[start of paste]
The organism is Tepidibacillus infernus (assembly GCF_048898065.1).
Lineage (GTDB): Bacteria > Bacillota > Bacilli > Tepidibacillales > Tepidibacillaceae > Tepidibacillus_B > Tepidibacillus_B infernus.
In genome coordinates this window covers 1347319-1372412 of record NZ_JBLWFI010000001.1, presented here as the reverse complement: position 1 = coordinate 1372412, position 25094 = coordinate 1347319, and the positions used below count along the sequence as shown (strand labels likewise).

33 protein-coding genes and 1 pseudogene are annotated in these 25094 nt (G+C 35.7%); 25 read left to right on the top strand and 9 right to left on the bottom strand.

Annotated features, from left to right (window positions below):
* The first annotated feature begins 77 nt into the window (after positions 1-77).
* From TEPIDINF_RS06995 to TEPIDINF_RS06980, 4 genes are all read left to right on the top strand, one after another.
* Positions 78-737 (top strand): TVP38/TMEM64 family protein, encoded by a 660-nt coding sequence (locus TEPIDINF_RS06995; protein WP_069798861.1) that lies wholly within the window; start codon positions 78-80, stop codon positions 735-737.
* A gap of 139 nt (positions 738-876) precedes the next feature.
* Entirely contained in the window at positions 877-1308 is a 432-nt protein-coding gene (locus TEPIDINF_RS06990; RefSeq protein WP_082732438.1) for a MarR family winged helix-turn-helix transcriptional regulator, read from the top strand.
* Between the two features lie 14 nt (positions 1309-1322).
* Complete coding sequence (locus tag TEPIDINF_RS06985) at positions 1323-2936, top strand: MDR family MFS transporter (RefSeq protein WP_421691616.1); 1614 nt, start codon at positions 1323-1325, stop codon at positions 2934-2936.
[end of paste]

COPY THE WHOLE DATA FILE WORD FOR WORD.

The organism is Tepidibacillus infernus (assembly GCF_048898065.1).
Lineage (GTDB): Bacteria > Bacillota > Bacilli > Tepidibacillales > Tepidibacillaceae > Tepidibacillus_B > Tepidibacillus_B infernus.
In genome coordinates this window covers 1347319-1372412 of record NZ_JBLWFI010000001.1, presented here as the reverse complement: position 1 = coordinate 1372412, position 25094 = coordinate 1347319, and the positions used below count along the sequence as shown (strand labels likewise).

33 protein-coding genes and 1 pseudogene are annotated in these 25094 nt (G+C 35.7%); 25 read left to right on the top strand and 9 right to left on the bottom strand.

Annotated features, from left to right (window positions below):
* The first annotated feature begins 77 nt into the window (after positions 1-77).
* From TEPIDINF_RS06995 to TEPIDINF_RS06980, 4 genes are all read left to right on the top strand, one after another.
* Positions 78-737 (top strand): TVP38/TMEM64 family protein, encoded by a 660-nt coding sequence (locus TEPIDINF_RS06995; protein WP_069798861.1) that lies wholly within the window; start codon positions 78-80, stop codon positions 735-737.
* A gap of 139 nt (positions 738-876) precedes the next feature.
* Entirely contained in the window at positions 877-1308 is a 432-nt protein-coding gene (locus TEPIDINF_RS06990; RefSeq protein WP_082732438.1) for a MarR family winged helix-turn-helix transcriptional regulator, read from the top strand.
* Between the two features lie 14 nt (positions 1309-1322).
* Complete coding sequence (locus tag TEPIDINF_RS06985) at positions 1323-2936, top strand: MDR family MFS transporter (RefSeq protein WP_421691616.1); 1614 nt, start codon at positions 1323-1325, stop codon at positions 2934-2936.